The 17th Edition recommends an inspection for domestic property each ten years. Where the 17th Edition gets silly is that it also recommends an inspection prior to new occupants taking residence, for me this would often mean re inspecting after less than 12 months.

Of course an inspection where notifiable works are carried out is required. Non notifiable works we can carry out ourselves, but the list of these works isn't over lengthy but might well confuse some.


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No, I understand what you have just posted but that in itself just contributes to the confusion.

The original post specifically asked if an electrical check was required. The op then went on to give details of the installation and paperwork he had been issued with.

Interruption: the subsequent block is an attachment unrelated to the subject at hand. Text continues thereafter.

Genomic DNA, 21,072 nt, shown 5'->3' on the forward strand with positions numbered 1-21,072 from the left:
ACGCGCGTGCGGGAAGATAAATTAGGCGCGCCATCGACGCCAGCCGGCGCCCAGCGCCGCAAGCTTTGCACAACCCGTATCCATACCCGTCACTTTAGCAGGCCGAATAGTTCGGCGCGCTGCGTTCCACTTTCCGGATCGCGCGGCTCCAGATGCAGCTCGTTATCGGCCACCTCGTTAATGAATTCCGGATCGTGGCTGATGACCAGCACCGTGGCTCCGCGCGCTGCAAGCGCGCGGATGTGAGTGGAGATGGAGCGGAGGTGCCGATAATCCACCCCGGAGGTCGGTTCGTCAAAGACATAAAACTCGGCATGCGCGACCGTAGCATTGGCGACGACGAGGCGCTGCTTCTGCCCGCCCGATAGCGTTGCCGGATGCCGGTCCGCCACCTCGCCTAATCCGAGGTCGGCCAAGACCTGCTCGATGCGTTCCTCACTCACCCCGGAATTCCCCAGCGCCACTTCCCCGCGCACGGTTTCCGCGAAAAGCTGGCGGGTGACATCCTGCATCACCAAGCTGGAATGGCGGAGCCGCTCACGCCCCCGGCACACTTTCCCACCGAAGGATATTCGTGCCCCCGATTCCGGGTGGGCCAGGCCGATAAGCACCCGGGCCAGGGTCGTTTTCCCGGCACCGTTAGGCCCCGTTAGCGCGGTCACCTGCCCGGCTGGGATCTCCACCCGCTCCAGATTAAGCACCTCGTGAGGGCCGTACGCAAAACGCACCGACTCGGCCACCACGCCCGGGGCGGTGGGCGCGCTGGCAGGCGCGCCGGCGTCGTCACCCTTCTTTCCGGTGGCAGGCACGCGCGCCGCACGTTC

The op has clearly had notifiable work carried out on his property. I still don't know if what he has meets legal requirements or is sufficient when selling the property.

The only people who seem to understand it are electricians.        I don't think it could be made more confusing.

Are you able to answer the original question for the op ?

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The first sentence of my reply answers the op's question, and actually has been answered by others in this thread.

I cannot answer for HMO's, as I've no experience with these.

There is no legal requirement to carry out an electrical inspection on a rental property.

If an NIC electrician has provided an inspection certificate, and we are able to check that the electrician is registered with the NIC and we are able to check online as to the validity of the certificate it seems to me that there is no confusion regarding our having satisfied the duty of care requirement.


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Let me clarify my 'confusion'.

Perhaps you can help with answers.

1. Didn't know NICEIC = NIC.    It's not intuitive.

2.'There is no legislation to cause LL's to carry out electrical inspections'......agree, I posted the same BUT landlords have a duty of care to ensure electrics are safe and especially so if they have had major electrical work carried out.